Thursday, June 30, 2011

New Site for Boys and Reading

An interesting article including an interview with the founder for a new website:  We need to link those with a passion and expertise for this topic together and make something happen!

BPA, Mice, and Behavior - PBS Reporting

A study ( on the impact of BPA on mice, particularly male mice.  Clearly there is something going on here beyond stereotypes.  It is chemical.  But, we can't jump to the conclusion that the same is happening in humans.

The PBS report has a short interview with the researcher who led the study. 

From that interview:

And how does the maze relate to BPA exposure?
When these mice are sexually mature, their brains undergo significant remodeling that allows them to exhibit certain behaviors – like increased spatial-navigational skills in males. In humans, too, men tend to have a better ability than girls to locate in their environment – to know where they are in their environment, to remember where things are and where to find them. So when the males got to adulthood, we started them on behavioral testing in a maze that is well-recognized to test this ability. There are several holes and only one leads to the home cage. Non-BPA exposed males can almost immediately get to the correct hole. The BPA exposed male took quite a bit longer. They didn’t use the most efficient strategy and just wandered around randomly, aimlessly. When we tested the females, both the non-exposed and BPA-exposed females had similar responses. They were acting behaviorally like females.
Did they show any other signs that aren’t typical for males?
We wanted to test whether females could detect the compromised state of the males, so we set up a mate choice test. The way we assessed her interest is through preferential behavior – and in these mice that’s through nose-to-nose contact. We found that the females preferred the non-exposed males on a 2-to-1 basis.

Wednesday, June 29, 2011

Focus on Literacy for 3rd Grade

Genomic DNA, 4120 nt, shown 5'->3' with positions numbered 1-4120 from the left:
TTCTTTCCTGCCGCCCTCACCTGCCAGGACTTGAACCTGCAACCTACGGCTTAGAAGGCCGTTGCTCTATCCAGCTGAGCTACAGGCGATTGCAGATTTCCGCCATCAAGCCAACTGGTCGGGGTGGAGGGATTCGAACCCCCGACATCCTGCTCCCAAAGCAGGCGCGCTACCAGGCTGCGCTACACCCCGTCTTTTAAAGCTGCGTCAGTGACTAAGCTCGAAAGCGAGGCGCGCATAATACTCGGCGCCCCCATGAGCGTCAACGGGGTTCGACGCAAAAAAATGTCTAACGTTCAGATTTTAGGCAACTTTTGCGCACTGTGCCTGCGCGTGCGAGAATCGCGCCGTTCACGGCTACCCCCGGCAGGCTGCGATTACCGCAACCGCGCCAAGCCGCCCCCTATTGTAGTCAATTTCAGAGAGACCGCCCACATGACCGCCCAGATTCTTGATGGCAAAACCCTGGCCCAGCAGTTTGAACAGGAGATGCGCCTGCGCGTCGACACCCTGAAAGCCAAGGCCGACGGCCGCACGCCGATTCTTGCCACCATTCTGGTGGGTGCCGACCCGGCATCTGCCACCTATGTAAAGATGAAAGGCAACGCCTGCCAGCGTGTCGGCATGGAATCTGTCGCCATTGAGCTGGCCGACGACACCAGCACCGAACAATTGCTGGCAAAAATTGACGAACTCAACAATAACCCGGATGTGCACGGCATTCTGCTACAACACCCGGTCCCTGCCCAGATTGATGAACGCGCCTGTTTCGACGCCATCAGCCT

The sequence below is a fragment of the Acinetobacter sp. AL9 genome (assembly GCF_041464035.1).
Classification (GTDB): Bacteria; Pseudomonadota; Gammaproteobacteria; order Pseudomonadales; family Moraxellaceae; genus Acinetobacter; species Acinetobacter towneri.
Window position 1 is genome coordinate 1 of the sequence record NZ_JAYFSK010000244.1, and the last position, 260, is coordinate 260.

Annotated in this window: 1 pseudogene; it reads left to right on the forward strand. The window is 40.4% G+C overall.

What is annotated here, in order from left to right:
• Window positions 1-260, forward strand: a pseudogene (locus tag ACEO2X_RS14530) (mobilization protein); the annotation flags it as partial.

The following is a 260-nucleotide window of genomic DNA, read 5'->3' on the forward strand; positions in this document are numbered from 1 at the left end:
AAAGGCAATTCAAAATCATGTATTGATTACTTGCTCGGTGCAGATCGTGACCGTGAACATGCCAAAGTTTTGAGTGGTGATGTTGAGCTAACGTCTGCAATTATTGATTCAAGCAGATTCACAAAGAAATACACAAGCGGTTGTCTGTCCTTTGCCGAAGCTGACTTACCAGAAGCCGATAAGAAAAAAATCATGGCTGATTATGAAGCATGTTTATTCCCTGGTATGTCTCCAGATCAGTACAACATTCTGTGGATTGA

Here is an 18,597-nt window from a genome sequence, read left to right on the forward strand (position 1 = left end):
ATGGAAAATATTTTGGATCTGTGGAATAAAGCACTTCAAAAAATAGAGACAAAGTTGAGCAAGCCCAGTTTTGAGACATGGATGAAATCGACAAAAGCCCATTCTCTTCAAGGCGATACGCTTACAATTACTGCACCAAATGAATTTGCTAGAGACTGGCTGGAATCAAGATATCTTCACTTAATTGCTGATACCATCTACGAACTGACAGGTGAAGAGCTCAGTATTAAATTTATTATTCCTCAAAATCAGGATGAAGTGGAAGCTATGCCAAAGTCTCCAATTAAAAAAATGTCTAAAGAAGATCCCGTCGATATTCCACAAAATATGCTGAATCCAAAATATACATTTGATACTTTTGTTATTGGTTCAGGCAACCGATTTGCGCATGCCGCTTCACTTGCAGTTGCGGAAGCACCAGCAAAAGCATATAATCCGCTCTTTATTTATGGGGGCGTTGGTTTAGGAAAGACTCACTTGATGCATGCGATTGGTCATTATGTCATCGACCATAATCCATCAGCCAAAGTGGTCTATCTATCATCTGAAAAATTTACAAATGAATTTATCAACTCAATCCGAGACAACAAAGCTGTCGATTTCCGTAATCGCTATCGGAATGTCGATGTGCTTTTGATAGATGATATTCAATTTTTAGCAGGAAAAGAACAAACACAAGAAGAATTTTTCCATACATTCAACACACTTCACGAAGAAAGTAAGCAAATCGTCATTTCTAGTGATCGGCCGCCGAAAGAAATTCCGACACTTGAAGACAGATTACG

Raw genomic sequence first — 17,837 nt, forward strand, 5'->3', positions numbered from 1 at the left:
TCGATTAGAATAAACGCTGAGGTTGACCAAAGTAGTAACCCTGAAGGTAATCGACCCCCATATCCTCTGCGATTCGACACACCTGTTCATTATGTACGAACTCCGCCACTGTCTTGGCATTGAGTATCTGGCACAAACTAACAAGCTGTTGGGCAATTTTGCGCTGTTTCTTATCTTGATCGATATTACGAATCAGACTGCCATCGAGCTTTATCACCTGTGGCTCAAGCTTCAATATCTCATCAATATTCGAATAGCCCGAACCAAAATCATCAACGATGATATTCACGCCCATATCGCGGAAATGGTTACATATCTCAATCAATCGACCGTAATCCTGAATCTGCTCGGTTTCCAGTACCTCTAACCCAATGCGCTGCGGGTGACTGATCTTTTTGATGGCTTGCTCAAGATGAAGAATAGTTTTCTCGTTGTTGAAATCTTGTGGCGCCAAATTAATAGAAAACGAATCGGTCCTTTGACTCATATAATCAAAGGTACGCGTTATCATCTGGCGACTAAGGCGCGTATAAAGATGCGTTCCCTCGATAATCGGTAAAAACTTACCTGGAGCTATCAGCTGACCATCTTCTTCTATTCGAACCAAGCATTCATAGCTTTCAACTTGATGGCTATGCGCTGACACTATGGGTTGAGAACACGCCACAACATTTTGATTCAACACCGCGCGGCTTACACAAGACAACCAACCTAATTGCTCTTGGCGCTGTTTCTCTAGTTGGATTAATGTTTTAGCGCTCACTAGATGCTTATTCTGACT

With all we know now about literacy gaps between boys and girls, we need to really start focusing on the needs and interests of boys and girls in every classroom in the primary grades in order to keep everyone engaged in reading.

Focus on STEM

They talk about getting people interested in STEM.  Interests have a gendered layer to it and we can incorporate this without stereotyping.  But there needs to be a starting point to get the conversation going.  I'd recommend the overarching concept of "Connection" for girls.  When planning lessons the teacher needs to think:  How can I get my girls (and boys) to connect with the content?  How does it matter to them?

If there isn't a clear and accessible format, develop connections within the class by building in opportunities to share opinion or comment on the ideas of each other in a Gallery Walk.

Equity or Censorship?

Is denial really the answer? Is this censorship?

Sunday, June 26, 2011

Reading and Gender from Malaysia (survey)

Malaysia and Reading.
Educators can't be afraid of talking about gender and how it impacts what goes on the classroom.

Gender Differences Discussion in Australia

Now from Australia, nature and nurture.  The discussion about the potential "innate" differences and the impact of environment and socialization is critical.  But, it can't turn into an all or nothing debate.  Educators have work with boys and girls in the classroom.  Ignoring the results by gender in the classroom will leave educators ignorant about an important part of classroom dynamics.

Friday, June 24, 2011

Time for Action

Another report and discussion about boys of color and what to do.  Dr. Jones is right - it takes the will to act at this point.  Who is willing?